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Colorado Finalizes Its 2023 Water Plan

Colorado Finalizes Its 2023 Water Plan

By John Sittler and Jason Groves

The Colorado Water Conservation Board (CWCB) recently approved the 2023 Colorado Water Plan. The 2023 Water Plan updates and revises the previous Water Plan, first approved in 2015. The revised plan continues the goals of the original Water Plan while outlining strategies to build a water resilient future for the state.


Colorado is home to several major river headwaters that supply water to 19 states and Mexico. Combined, Colorado’s rivers produce an estimated 15 million acre-feet of water annually, although Colorado residents only consume approximately 5 million acre-feet with the balance flowing across state lines for diversion by downstream users. Within the state’s borders, there is a geographical divide between the location of the state’s major surface water supply and the majority of its population. As of 2023, approximately 80 percent of Colorado’s stream flows occur on the western slope, while 90 percent of the population lives across the Continental Divide along the Front Range metropolitan corridor. Consequently, as a headwaters state, Colorado’s water policy has wide-reaching effects both within the state and throughout the region.

Large scale fires and drought throughout Colorado in 2002-2003 first spurred a Statewide Water Supply Initiative (SWSI) in 2004. A second devastating fire season in 2012-2013 then set the backdrop for the original 2015 Water Plan, which the CWCB first drafted under an executive order from then-Governor John Hickenlooper. In addition to incorporating the 2004 SWSI, the 2015 Water Plan included significant feedback from the CWCB “basin roundtables.” The basin roundtables are nine interdisciplinary stakeholder groups representing Colorado’s eight major river basins (Arkansas, Colorado, Gunnison, North Platte, Rio Grande, South Platte, Southwest (San Juan, Dolores, San Miguel), and Yampa/White/Green River) and the Denver metro area.

The 2015 Water Plan

The 2015 Water Plan identified a water “gap” or expected shortage for municipal and industrial water needs by 2050 as a result of climate change and population increases. To resolve that shortfall, the 2015 Water Plan recommended a series of conservation and storage measures to reallocate available water. These strategies included traditional storage such as reservoirs, but also legal and regulatory changes and alternative water transfer measures.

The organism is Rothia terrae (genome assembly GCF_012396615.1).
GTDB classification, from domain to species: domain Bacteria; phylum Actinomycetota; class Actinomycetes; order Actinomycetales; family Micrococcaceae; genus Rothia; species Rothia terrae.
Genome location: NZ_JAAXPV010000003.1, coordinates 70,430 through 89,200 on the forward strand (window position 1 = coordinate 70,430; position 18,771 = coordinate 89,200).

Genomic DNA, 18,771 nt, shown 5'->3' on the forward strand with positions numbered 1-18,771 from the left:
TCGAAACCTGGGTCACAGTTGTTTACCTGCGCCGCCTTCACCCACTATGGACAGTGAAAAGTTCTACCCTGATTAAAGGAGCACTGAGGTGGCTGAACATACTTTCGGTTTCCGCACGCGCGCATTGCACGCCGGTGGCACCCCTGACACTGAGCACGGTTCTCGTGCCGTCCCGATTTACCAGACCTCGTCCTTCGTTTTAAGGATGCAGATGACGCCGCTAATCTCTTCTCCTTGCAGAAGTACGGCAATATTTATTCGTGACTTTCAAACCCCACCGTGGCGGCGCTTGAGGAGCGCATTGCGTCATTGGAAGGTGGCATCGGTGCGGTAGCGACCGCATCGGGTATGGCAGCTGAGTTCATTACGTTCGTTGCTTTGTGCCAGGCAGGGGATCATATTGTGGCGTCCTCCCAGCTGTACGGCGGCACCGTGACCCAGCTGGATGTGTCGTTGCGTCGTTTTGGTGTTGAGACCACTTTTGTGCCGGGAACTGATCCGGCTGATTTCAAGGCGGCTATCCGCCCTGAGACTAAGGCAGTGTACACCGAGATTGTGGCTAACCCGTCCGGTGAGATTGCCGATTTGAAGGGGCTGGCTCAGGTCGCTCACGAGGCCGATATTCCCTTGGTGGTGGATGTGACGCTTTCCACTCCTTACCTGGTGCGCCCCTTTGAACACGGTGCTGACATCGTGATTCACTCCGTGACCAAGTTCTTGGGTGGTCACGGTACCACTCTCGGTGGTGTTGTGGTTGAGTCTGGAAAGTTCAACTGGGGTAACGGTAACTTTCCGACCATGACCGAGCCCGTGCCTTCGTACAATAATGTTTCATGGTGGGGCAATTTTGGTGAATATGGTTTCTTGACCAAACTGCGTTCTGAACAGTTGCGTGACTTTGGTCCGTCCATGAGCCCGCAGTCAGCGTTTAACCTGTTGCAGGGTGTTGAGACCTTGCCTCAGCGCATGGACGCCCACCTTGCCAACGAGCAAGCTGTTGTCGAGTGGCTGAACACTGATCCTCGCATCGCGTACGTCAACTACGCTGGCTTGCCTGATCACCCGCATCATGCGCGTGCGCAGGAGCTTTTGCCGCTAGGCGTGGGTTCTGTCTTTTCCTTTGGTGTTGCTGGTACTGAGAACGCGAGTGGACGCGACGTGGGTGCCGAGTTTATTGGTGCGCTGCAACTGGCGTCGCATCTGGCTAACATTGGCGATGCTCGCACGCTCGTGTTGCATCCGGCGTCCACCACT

Eight Years Later. . .

Eight years later, the CWCB identified numerous successes of the 2015 Water Plan including dedicated funding to the Colorado Water Plan grants program, 25 new stream management plans, and 400,000 acre-feet of storage that has been or soon will be constructed. Additionally, even as Colorado’s population has boomed, statewide per capita water use is down five percent from 2015 levels. However, the CWCB notes that since 2015 Colorado has also experienced some of the largest fires in state history and deep, prolonged drought. These conditions have led to new challenges such as winter fires, severe post-fire flooding, and changing storage operations in federally controlled reservoirs. Therefore, the CWCB updated and revised the plan and unanimously voted to approve the 2023 Colorado Water Plan on January 24, 2023

The 2023 Colorado Water Plan

The 2023 Colorado Water Plan is the result of extensive public engagement, including a public comment period and workshops throughout the state. The public comment period alone generated 528 pages of comments, 1,597 suggested edits to the plan, and more than 2,000 public observations. The CWCB notes that public engagement and buy-in is critical to the success of Colorado’s water future.

The 2023 updates also include revised climate and water needs projections based on the latest available science. Under a worst-case scenario, average temperatures across Colorado could rise 4.2 degrees by 2050. Those climate conditions, combined with a population expected to double to 10 million residents, could result in a water shortfall of up to 740,000 acre-feet per year by 2050. But the CWCB is simultaneously confident that conservation and efficiency efforts should reduce further water needs by up to 300,000 acre-feet per year.

A ‘One Water’ Ethic

CWCB proposes a “One Water” ethic to shape the 2023 Water Plan and guide Colorado’s water future. The One Water ethic means matching the right water to the right use, investing in sustained water conservation efforts, and promoting integrated water and land use planning. The CWCB notes that increased water storage will be critical to Colorado’s future. In addition to the 400,000 acre-feet of storage soon to be completed, CWCB said there are existing paper water rights that could double available storage across the state to 6.5 million acre-feet in traditional reservoirs alone. The 2023 Water Plan also highlights the need to study, and perhaps implement, non-traditional means of storage including aquifer storage and recovery, enlargement or rehabilitation of existing reservoirs, and reallocation of existing storage space. On a local level, the CWCB encourages county governments to exercise their “1041” review powers which allow counties to strictly regulate certain activities.